The New York Times reports on a new production by the British theater troupe Punchdrunk, who hired Greek theater expert Emma Cole to help them to design an immersive set for their retelling of the fall of Troy called, “The Burnt City.”
When Emma Cole, an expert in ancient Greek theater at the University of Bristol, wove through a maze of apartments, back streets and piazzas inside two huge warehouses in South London recently, she excitedly pointed out every nod to Greek mythology that she passed, including a shrine to the goddess Artemis and graffiti written in Linear B, an ancient form of Greek writing.
The Global Times reports that the Shaanxi Archaeology Museum has finally been completed in Northwestern China. It is China’s first archaeological museum.
A total of 4,218 of the 5,215 cultural relics in the collection, accounting for 90 percent, are on display. Pottery figurines from the Mausoleum of Emperor Wen of Han from the Western Zhou Dynasty (1046 BC-771 BC) and the epitaph of famed calligrapher Yan Zhenqing from the Tang Dynasty (618-907) will be presented to the public for the first time, according to a report from CCTV.
And last but never least: Happy Birthday, Roma! It may be your 2775th (MMDCCLXXV), Amor, but you don’t look a day over 1,000. For more on the celebration events today in Rome, see the Natali di Roma page.
Public Lectures, Conferences, and CFPS
There will be a virtual webinar for Sarah F. Derbew’s new book, Untangling Blackness in Greek Antiquity, scheduled for Monday, May 2, 2022, from 9-10am PST / 12-1pm EST / 5-6pm GMT. If you are interested and available, please register here.
Over at the AIA-Iowa Society, Maria Liston will be lecturing on “Death comes to the Theban Sacred Band: Skeletons from the Battle of Chaironeia (338 BC)” on April 25, 2022 @ 5:30 pm CST. Prof. Liston looks at the Battle of Chaironeia and its role as a turning point in Greek history.
Macedonian forces under the command of Phillip II and his son Alexander defeated a combined Greek force of Athenians, Thebans, and others near the town of Chaironeia, establishing Macedonia dominance over much of the Greek mainland. Anchoring the Greek line on the right was the Theban Sacred Band, an elite military unit consisting of 150 pairs of hoplite soldiers, who were purportedly lovers as well as comrades in arms. Opposite them on the Macedonian left was the cavalry force led by Alexander, then 18 years old. In the course of this decisive defeat of the Greeks, the Theban Sacred Band was almost entirely annihilated. Excavations in the 19th century recovered skeletons of the Theban soldiers interred at a battle monument near the acropolis of Chaironeia. This lecture presents evidence from these skeletons for death on the battlefield and subsequent mutilation of the corpses, and explores the use and efficacy of weapons and armor in ancient warfare.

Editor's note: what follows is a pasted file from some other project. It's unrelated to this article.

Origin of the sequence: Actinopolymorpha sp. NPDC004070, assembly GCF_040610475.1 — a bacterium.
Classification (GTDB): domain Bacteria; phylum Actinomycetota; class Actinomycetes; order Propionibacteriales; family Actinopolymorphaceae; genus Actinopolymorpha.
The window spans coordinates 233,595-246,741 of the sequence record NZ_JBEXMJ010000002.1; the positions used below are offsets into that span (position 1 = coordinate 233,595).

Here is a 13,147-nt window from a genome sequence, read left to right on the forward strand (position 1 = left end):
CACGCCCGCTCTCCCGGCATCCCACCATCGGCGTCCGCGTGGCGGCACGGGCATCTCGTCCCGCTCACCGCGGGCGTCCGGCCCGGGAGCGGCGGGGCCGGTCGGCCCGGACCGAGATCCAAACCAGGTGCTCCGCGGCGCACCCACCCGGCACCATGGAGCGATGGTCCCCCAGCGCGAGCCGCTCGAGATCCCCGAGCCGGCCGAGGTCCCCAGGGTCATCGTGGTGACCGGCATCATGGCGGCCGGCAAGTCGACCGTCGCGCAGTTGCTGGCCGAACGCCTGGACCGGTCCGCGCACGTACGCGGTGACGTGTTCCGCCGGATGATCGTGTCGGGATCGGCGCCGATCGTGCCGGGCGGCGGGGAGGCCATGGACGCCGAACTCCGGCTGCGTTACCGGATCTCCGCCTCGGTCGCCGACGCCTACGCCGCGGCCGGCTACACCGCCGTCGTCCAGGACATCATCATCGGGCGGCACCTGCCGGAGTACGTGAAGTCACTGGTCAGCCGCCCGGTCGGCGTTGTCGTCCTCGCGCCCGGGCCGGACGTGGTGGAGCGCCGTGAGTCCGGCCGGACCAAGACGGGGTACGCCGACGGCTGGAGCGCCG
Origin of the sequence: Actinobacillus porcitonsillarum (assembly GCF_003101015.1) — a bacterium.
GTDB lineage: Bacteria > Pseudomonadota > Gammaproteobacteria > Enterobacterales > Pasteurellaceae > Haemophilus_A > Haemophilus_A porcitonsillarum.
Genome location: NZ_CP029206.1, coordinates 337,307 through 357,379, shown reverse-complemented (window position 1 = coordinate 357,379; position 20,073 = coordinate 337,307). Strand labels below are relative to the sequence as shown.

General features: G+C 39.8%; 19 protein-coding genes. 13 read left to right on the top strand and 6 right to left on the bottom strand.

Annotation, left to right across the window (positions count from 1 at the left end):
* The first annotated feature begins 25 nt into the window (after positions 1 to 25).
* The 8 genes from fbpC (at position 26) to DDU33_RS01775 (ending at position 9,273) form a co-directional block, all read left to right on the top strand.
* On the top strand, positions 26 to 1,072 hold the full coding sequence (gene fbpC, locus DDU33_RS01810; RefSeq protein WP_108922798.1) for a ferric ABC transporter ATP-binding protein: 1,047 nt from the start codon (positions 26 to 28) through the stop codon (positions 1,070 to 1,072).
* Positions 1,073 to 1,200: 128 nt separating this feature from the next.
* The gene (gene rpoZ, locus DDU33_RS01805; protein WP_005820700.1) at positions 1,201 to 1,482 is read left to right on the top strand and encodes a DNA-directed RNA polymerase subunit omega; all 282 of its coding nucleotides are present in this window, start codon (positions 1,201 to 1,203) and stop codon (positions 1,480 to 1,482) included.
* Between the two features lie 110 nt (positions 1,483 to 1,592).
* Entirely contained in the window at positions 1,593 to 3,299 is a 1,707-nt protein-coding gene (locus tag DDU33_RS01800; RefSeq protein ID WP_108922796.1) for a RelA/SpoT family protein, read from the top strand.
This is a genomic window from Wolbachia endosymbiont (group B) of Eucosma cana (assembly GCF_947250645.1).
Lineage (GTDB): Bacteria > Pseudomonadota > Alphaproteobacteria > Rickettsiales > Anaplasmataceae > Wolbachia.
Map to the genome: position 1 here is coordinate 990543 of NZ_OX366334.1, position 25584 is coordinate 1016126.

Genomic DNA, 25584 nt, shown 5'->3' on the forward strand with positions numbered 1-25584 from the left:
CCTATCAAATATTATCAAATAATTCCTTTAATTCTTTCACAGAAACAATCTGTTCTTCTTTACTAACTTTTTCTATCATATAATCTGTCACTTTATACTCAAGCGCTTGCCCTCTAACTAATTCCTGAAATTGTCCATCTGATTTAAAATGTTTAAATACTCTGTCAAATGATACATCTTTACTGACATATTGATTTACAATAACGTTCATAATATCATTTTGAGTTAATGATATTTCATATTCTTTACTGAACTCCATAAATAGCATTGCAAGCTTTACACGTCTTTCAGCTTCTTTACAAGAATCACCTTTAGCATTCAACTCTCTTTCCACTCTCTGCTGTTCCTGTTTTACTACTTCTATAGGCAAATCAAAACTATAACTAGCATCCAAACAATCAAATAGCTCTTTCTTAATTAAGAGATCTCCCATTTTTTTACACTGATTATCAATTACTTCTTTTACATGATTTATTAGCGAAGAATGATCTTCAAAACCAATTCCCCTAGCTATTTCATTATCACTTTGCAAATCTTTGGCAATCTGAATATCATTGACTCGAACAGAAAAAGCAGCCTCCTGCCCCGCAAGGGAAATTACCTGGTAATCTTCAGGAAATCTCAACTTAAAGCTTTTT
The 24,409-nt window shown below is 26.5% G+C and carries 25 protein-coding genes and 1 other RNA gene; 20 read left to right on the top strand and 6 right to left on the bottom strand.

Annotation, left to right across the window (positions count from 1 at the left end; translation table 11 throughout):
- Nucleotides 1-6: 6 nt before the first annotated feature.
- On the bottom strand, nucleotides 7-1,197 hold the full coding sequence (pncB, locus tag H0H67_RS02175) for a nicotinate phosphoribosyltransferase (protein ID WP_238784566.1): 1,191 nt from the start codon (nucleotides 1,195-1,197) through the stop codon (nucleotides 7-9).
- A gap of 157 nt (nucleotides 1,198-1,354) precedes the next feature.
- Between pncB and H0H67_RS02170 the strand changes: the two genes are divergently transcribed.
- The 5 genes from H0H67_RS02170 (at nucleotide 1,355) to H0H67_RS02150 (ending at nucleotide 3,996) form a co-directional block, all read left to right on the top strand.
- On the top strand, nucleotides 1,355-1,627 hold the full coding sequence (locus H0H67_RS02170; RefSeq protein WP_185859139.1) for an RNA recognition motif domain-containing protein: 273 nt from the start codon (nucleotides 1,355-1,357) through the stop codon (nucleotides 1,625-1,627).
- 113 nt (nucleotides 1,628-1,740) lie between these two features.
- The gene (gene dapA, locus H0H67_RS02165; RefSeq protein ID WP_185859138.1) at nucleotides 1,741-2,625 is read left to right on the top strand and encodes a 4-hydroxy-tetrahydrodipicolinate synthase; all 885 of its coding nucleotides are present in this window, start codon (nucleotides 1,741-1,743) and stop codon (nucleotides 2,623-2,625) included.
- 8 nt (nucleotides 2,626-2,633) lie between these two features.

The next speaker in the lecture series “Historical Linguistics and Philology” will be José Luis García Ramón, who will give a lecture, “Sui nomi degli dèi in Grecia e Italia antiche: linguistica, filologia, ricostruzione comparativa,” on April 27, 2022 (2:30-4:30 PM, Milan time). The lecture will take place exclusively online. To participate please register in advance by sending an email to firstname.lastname@example.org. Participants will receive a Microsoft Teams link the day before the lecture.
New Online Journal Issues @YaleClassicsLib
Colin is on paternity leave for the month of April. We celebrate and respect this. This section will return in May; however, we would like to underscore the new issue of TAPA (Volume 152, Number 1, Spring 2022). Particularly of note are Chiara Sulprizio and Ric Rader’s “Classics and the Precariat”; Joy Connolly’s “Let’s Open Our Eyes and Leap”; Mathura Umachandran’s “Disciplinecraft: Towards an Anti-racist Classics”; and Joel Christensen’s “Digital Classics” articles—among many other exceptional pieces.
The Public Books section "Antiquities" continues to take pitches for articles to be published in 2022. You can pitch to our “Pasts Imperfect” column at the LA Review of Books using this form and to the new JSTOR column here.
Thanks for reading!